Into the Amazon


The number eleven is associated with intuition, patience, honesty, sensitivity and spirituality. In most numerology systems it is a master number and the Light Bearer. Thus, on the eleventh day of our visit in the Republic of the Equator, we headed southeast toward an adventure in Puyo, the center of Ecuador’s Amazon.

On the scheduled morning departure we patiently waited at the University for our driver, Howard, to finalize details. The scheduled 12:00pm departure turned into 2:30pm. Howard Taikeff is a New Yorker who teaches sculpture at the University and volunteered to be our driver. A very sanguine fellow who considers himself an atheist and has a deep love of Ecuador and all things Judaic.


Greg rode shotgun with Howard while Eve and I sat in the back. The ride took about five hours along a variety of roads and highways. At times the route would dump us into a town with crowded cobble stone, maze-like streets. Once we found our way out of the little towns we were back on the exhaust fumed highway. This trip was a clear reminder that we were in a third world country far from the paved and organized streets of the City of Angels.

Eventually the landscape changed to rich, lush vegetation. Unfortunately since we had left Quito so late much of the beautiful scenery was shrouded in darkness. The road reminded me of Malibu Canyon but with different scenery. To our right the mountainside veered downward to what I later realized was a the Rio Pastaza.


As we drove in the darkness a series of surreal tunnels through the vegetative mountains presented themselves. The interior of the tunnels were very long and raw with chiseled walls that looked like Batman’s cave. Although dry outside the caves would drip with water requiring us to turn on the windshield wipers while inside the cave. At this point I had the distinctive feeling that we were entering the terrain of the Goddess. Elemental water and life force energy was very strong here. The air felt verdant and the temperature grew warmer.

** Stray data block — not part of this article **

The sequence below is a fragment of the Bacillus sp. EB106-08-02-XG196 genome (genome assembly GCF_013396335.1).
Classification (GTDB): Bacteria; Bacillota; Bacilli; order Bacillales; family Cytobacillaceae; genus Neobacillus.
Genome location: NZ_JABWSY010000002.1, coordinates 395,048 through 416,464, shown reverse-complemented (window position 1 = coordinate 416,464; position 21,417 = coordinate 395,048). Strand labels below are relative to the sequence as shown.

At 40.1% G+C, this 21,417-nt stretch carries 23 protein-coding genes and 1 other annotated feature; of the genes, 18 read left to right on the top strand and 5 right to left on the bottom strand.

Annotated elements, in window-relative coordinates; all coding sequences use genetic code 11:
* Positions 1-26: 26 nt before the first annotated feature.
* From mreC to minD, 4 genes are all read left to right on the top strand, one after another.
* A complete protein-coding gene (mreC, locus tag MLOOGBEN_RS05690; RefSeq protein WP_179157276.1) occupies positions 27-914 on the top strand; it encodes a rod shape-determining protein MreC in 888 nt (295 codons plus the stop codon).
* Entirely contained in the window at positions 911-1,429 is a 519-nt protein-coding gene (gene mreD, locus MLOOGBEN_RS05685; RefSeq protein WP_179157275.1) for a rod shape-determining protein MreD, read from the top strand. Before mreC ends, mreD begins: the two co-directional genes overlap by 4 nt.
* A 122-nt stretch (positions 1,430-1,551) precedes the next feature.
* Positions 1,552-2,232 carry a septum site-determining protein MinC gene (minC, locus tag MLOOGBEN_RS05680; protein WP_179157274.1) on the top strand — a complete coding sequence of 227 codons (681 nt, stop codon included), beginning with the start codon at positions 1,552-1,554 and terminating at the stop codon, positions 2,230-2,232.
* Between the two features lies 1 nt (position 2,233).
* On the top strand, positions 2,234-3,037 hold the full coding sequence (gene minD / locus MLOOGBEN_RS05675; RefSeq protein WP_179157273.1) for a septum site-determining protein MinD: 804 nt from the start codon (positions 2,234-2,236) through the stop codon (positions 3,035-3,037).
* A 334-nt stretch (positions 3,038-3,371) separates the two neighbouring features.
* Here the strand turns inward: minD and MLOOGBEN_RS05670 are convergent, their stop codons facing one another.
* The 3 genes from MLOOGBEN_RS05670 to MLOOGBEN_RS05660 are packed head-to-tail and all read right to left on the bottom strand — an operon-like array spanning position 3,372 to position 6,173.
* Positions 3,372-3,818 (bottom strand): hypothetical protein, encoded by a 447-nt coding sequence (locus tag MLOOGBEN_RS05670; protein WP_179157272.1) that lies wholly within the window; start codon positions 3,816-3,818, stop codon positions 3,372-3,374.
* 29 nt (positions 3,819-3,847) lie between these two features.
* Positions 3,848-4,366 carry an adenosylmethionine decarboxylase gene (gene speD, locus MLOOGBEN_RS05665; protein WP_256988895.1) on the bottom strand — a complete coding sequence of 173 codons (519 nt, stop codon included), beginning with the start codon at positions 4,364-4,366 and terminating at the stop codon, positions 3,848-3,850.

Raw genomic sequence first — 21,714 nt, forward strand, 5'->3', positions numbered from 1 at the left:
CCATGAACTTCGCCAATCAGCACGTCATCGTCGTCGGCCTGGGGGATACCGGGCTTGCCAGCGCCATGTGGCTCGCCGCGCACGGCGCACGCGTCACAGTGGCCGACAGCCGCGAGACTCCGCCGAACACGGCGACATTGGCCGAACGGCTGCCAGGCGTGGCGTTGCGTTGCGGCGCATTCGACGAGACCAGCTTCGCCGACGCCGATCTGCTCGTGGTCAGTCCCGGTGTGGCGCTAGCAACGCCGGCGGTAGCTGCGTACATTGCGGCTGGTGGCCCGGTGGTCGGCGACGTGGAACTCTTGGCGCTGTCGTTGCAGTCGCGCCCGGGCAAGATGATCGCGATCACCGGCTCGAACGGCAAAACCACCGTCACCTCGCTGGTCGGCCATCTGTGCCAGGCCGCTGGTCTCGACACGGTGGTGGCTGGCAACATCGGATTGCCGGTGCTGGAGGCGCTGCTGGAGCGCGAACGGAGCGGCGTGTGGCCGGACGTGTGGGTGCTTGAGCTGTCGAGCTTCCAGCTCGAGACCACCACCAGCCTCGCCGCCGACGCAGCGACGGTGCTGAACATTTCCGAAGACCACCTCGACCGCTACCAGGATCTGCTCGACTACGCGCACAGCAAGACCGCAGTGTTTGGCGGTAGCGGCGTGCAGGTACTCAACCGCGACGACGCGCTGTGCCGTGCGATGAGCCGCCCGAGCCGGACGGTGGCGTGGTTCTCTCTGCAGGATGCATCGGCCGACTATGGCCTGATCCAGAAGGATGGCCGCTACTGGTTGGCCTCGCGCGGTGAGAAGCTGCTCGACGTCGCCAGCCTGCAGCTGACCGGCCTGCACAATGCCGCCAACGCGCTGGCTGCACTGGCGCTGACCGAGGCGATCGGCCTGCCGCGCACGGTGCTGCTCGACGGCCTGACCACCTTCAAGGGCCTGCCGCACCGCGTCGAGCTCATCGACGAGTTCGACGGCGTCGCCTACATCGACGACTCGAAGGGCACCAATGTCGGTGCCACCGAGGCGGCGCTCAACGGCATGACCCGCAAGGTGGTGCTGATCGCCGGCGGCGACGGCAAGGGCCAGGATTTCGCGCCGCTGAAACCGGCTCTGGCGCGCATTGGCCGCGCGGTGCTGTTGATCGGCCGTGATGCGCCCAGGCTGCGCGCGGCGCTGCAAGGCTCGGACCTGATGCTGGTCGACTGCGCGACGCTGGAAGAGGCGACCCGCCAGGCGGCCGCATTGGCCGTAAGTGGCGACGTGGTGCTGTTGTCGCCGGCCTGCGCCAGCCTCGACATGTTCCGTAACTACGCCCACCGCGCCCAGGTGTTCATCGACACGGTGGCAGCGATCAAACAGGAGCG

We had been climbing in altitude and as we exited one of the tunnels fog engulfed us with no visibility. Howard wasn’t quite sure how to work the lights or the windshield wipers. This became the first sign that we were indeed on a wild adventure.

The next sign was a huge pile of dirt in the middle of the road. What the heck? Mind you it was night time, no lights on the steep canyon road and thick fog. Howard commented that Ecuador was where all Republicans should come and experience pure deregulation.

When finally we arrived in the city of Puyo, Howard was not clear where our hotel was located thus began asking locals for directions. As was typical many different perspectives were provided. In the end we took a round about route pitted with potholes every two feet. Who needs massage when you can get juggled around in a car as if someone were shaking a can.

Finally we arrived at the end of the street with a gated bridge that crossed the River Pastaza, the third sign of adventure. The bridge looked like it was right out of Jurassic Park. Upon crossing the one way, suspension bridge we had arrived to the end of our journey on day eleven The Hotel Pigual.


The guest rooms were cabin-like structures that reminded me quite a bit Club Med in Moorea, Tahiti. The plant lined pathways, alive with the sounds of tropical animals and a the rich scent of vital vegetation led us to our home for the next two nights.


Next post, Ecuador Day 12, the Amazon jungle!!

Photographs ©Roxana Villa

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